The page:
Over a year ago, I remember writing about Facebook’s name change to Meta. The whole concept confused me. I wrote about the history of the term ‘meta’ and its association with ‘metaverse’ and the fact that the term ‘Web3’ had been coined over a decade ago. The article overwhelmed me with new information and a need for in depth research.
Now, over a year on, most of us – researchers and copywriters or not – have become far more fluent with these otherwise futuristic terms.
As we move into 2023, companies are testing various aspects of Web3 tech and more brands such as Tiffany & Co, Starbucks and Nike have moved beyond merely collectible NFTs in favour of token-gated commerce, loyalty programs and other ways to interact more directly with consumers via first-party data. These types of projects still make up just a small part of marketing compared to Web2 social channels such as Facebook, Instagram and Twitter. However, research firm Gartner expects that by 2027 more than 40% of large organisations around the world will be using Web3, spatial computing and other metaverse-based projects as ways to increase revenue.
It’s no question that the current economic climate is also putting marketers in a challenging catch-22 situation. On one hand, budget pressures and negative crypto news make marketers more cautious about trying potentially risky Web3 initiatives. Nevertheless, a huge piece of news majorly covered this week cycles around 2023 data privacy changes and less reliance on third-party data give marketers new reasons to try alternative marketing channel – bring on the metaverse!
Having said this, many of the promises of Web3 are still in their infancy — and in most cases still unproven. There’s also the chance that 2023 might be a year of what Forrester describes as “metaverse washing” by trying to make old media fancy with new terms. However, analysts say brands would be smart to try new things rather than repackage the old.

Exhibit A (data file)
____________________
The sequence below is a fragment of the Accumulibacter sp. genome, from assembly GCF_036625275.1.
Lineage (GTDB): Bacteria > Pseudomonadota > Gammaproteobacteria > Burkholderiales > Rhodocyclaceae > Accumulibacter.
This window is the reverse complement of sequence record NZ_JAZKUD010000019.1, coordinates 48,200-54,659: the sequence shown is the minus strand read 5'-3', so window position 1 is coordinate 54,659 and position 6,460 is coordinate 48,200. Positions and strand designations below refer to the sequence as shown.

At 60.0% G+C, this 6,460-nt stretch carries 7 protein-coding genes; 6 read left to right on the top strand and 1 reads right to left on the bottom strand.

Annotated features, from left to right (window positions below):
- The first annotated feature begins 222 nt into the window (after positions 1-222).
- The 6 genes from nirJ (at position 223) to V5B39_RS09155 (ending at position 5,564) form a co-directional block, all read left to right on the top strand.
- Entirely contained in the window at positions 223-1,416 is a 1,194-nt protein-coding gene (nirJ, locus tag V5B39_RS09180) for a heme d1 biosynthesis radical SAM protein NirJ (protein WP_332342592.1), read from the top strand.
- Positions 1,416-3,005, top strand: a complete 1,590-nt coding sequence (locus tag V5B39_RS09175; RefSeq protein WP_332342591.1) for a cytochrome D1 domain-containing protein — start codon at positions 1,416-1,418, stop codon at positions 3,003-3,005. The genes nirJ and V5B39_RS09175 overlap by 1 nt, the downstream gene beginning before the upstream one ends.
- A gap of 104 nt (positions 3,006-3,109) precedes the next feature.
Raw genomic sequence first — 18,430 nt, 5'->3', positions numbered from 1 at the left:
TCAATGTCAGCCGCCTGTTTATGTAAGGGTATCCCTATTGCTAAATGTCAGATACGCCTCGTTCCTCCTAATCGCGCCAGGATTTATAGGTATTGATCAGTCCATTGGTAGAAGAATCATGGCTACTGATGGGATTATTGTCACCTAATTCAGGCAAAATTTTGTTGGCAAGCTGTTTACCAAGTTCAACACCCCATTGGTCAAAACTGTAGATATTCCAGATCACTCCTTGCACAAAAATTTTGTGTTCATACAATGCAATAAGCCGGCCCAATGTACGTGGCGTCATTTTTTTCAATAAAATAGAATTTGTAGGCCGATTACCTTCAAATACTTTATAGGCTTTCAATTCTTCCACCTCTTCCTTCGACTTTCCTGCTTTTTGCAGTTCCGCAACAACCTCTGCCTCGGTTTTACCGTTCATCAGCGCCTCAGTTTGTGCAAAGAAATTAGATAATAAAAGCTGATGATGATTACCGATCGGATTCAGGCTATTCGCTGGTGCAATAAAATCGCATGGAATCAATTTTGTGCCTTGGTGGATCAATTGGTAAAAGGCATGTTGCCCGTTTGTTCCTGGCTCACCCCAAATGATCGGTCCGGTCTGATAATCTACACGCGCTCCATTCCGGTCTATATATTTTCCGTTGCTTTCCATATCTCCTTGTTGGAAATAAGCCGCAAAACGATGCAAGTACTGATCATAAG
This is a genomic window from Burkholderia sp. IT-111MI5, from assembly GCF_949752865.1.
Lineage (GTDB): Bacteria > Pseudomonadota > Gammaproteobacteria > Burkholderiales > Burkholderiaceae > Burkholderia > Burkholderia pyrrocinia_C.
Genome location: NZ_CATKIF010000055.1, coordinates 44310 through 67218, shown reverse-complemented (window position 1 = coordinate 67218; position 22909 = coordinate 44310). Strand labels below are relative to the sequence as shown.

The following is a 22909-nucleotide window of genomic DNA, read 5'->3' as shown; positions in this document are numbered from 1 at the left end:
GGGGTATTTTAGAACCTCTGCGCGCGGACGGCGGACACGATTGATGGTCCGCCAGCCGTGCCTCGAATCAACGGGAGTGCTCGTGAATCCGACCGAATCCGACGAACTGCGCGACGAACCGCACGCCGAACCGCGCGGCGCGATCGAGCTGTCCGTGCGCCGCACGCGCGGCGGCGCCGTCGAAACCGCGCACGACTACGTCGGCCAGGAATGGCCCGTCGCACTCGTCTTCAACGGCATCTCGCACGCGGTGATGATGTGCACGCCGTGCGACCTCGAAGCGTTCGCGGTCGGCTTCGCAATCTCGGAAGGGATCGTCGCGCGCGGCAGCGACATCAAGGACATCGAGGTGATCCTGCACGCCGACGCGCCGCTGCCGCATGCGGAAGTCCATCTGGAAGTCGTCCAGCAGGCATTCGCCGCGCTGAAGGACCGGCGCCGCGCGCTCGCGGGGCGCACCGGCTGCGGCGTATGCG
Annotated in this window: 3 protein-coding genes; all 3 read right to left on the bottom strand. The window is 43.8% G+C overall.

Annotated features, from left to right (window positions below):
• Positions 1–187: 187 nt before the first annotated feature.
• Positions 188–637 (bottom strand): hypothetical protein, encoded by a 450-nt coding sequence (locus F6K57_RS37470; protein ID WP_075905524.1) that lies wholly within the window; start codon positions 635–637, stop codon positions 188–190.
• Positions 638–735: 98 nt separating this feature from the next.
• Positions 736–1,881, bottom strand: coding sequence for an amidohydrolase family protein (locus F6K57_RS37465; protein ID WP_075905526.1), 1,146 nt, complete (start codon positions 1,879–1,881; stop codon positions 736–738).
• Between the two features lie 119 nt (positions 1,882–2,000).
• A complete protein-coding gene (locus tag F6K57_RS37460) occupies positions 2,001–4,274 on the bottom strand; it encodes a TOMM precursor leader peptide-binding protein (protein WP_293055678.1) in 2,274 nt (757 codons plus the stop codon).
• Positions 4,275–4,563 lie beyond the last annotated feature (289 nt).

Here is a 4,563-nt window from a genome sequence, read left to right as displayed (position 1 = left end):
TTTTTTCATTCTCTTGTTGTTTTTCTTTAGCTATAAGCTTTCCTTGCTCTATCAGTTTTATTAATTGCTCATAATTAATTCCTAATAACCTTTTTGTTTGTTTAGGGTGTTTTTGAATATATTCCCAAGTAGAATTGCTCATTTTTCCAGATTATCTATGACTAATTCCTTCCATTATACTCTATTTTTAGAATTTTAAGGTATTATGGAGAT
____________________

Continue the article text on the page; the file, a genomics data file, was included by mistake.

In response, Rob Davis, chief digital innovation officer for MSL U.S has spoken on the need for more ‘dynamic NFTs’ this year. A huge obstacle in getting to this point is the community and niche industry’s failure to decipher what exactly Web3 is. Right now we have access Web2.25 at a maximum, if that. “If we are going to discuss who is bullish about Web3 and who is not, we have to agree on what Web3 is,” Davis said. “If we are talking about using blockchain as a platform upon which experiences are built, I’d say quite a few brands are bullish. If we are talking about decentralisation and demolishing the status quo, then my answer would be quite the opposite.”
To that point, crypto-enabled Web3 platforms still have a tiny user base compared to Web2 virtual worlds like Roblox, which had 13.5 million app downloads in November 2022, according to data from Sensortower. For example, The Sandbox — which has worked with more than 200 brands including Adidas and Gucci — had just 2,000 app instals worldwide in November. And Decentraland, which has worked with brands such as Heineke and Samsung, had just 1,000 instals worldwide in November for its Decentraland Explorer app and only 10,000 downloads to date.
There’s also still the big question of whether people even want whatever the metaverse has to offer: a recent Forrester report pointed out that less than half of online consumers plan to ever become metaverse users. And after non-fungible tokens were all the rage in 2021 and 2022, NFT trading volume dropped 97% from its January peak through September.
At Wishu, however, we are passionate about the need for thriving creativity in the metaverse and for now it seems very commercial heavy. Kevin Renwick, media director at Mekanism agrees saying that “ it’s better to be smart about creating experiences rather than clutter […] Otherwise it’s just going to be like Times Square in the metaverse. A lot of noise but into the abyss.”
I think in 2023 it is safe to say that experimentation within the metaverse is key to its growth. Beauty brand Eos (you remember those tennis ball shapes lip balms?) are a great example. Last month, the brand (tailored to Gen Z and millennial consumers) made its own debut on Roblox with a Christmas-themed starring Mariah Carey that included a multi-day event with a digital playhouse, free in-game items and ways to interact with Carey’s avatar on a virtual stage. Eos CMO Soyoung Kang wanted to reach users where they already were. “We start looking for new opportunities where there are emerging platforms where you’re getting an outsized investment,” Kang said.
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